RALEIGH, North Carolina (Reuters) - Before "Iron Man," writer/director/actor Jon Favreau was known mostly for indie movies ("Swingers") or lighthearted fare ("Elf"), but after his huge success bringing to life the superhero with a suit of high-tech armor, he became a go-to guy for big-budget, effects-driven Hollywood movies.
On Friday, Favreau brings his latest effects-filled flick to silver screens, but "Cowboys & Aliens" comes with risk. It is a more obscure comic title than "Iron Man," and it brings to theaters a genre that hasn't had much success in recent years at luring huge numbers to box offices.
Fortunately, Favreau has the help of lead cowboys Daniel Craig (James Bond) and Harrison Ford (Indiana Jones) in his movie that has Apache Indians and pistol-packin' cowpokes teaming up to battle aliens that crash land in Arizona.
Back when the movie was still being made, Favreau sat down with Reuters to talk about the new alien movie, his take on westerns, and the mash-up of both.
Q: For those who aren't familiar with the comic, tell us your vision of "Cowboys & Aliens"?
A: Well, I drew a lot of inspiration from the script that I was given, more than with "Iron Man" because the source material doesn't provide as many clues as it had in working with the Marvel properties, where I had 40 years of comics to draw from. What I liked about it is that it read like a western, and then the alien aspect of the film seemed to really fit in with my favorite aspect of the genre, which was the early, pre-CGI (computer generated images) alien films that were much more psychological and horrific. Whether they had an uplifting ending like "Close Encounters" or "E.T.," or whether they went dark like "Alien" or "Aliens," those were the films that I really grew up with and liked. And that was the version of the alien movie that we wanted to emulate with this film, and the script really lent itself well to that.
Q: Had you been a fan of this comic like you were of the "Iron Man" comics?
A: It was a project that I was aware of because Robert Orci and Alex Kurtzman had been attached to write it along with the (first) "Iron Man" writers Mark Fergus and Hawk Ostby. For a while Robert (Downey Jr., who stars in the "Iron Man" movies) was attached to the project, and I definitely thought it was a very cool idea. Finally, when I read the script I thought it was a wonderful opportunity to explore something very different from "Iron Man," but still be a big summer movie.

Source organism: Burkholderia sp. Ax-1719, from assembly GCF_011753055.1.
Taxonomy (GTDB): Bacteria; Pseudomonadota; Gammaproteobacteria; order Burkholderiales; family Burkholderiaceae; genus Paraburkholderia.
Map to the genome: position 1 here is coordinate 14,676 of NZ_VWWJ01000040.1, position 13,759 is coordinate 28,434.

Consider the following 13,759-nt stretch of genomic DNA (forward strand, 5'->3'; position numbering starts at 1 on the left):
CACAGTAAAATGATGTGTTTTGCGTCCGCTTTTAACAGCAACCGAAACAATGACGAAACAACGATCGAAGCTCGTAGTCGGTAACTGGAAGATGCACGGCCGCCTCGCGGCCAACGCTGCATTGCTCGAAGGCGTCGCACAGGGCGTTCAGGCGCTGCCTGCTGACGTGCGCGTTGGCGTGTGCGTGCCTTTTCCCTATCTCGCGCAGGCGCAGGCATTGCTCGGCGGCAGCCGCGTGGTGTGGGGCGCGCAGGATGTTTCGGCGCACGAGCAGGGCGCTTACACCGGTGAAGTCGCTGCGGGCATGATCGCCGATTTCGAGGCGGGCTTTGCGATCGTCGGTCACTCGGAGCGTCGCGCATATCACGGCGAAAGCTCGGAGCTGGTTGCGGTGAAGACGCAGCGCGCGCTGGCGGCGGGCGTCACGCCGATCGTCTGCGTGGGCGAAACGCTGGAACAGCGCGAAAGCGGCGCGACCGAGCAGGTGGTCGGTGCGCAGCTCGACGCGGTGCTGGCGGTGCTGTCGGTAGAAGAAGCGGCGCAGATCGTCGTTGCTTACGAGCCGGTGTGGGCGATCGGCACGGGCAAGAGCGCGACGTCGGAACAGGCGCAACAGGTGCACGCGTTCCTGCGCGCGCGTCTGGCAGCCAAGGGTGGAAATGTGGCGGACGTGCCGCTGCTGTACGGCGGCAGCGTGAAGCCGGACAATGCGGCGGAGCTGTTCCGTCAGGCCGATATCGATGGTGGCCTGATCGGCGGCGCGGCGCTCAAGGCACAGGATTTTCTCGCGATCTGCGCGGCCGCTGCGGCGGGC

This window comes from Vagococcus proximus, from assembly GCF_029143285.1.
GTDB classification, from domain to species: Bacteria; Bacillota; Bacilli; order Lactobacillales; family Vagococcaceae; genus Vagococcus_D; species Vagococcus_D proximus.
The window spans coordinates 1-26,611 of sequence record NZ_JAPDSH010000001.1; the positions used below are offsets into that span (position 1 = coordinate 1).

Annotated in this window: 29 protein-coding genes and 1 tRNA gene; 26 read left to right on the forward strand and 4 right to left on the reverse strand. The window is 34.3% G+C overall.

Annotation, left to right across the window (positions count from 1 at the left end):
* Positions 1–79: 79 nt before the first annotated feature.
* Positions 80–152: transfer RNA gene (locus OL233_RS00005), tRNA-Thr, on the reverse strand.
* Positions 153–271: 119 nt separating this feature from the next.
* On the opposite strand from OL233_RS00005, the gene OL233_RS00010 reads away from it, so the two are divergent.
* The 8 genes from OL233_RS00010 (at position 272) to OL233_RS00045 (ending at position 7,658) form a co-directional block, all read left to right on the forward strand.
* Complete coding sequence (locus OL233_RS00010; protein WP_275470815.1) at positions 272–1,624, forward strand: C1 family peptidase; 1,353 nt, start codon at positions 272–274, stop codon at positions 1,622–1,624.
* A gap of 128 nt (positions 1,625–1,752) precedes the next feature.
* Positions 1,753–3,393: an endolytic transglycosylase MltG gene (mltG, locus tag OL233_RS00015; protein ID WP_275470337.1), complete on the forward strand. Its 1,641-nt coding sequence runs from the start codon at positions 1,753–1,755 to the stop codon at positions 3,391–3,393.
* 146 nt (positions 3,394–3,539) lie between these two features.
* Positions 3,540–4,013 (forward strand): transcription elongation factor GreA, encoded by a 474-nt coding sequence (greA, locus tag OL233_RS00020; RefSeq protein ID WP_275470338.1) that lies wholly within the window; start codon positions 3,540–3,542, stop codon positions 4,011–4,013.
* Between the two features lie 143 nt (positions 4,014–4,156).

Q: Did you approach it as a comic book movie or western?
A: The material seemed like a way to do a western, which is every filmmaker's dream. So I got to direct a very straight-ahead, down-the-middle western because it's a mash-up with a genre that is typically much more appealing to a worldwide audience. There was a way to do a western in a very straight-ahead way, without it being relegated to a smaller-scale movie or an independent film, which typically over the past few decades has been the only way to make a western.
Q: Since you were a movie buff growing up, were there particular westerns that really stuck with you and influenced you on this movie?
A: Yeah, certainly John Ford, and the Sergio Leone and Clint Eastwood stuff. We really wanted to embrace it as a straight-ahead version of the genre. I think a lot of films that attempt to reinvent the genre tend to take a lot of liberties with it, like "Jonah Hex" or "Wild, Wild West," and we wanted to take a different approach, which was to let the alien invasion be something that descends upon a very straight-ahead take on the western.
Q: And what's it like having James Bond and Indiana Jones together on set?
A: Well, they're both fantastic actors that bring tremendous authenticity to their roles. What I've learned from the films that have been successful is that casting is the most important aspect of directing. By having the right combination of people, having a talented and intelligent cast, you're able to come up with something very special because the script develops every day. With each rehearsal and every day you shoot, having such thoughtful collaborators allows everything to elevate. I learned that working with Robert (Downey Jr.) and Gwyneth (Paltrow) and the cast on the "Iron Man" films, and I want to continue that strategy with filmmaking.
By Bob Tourtellotte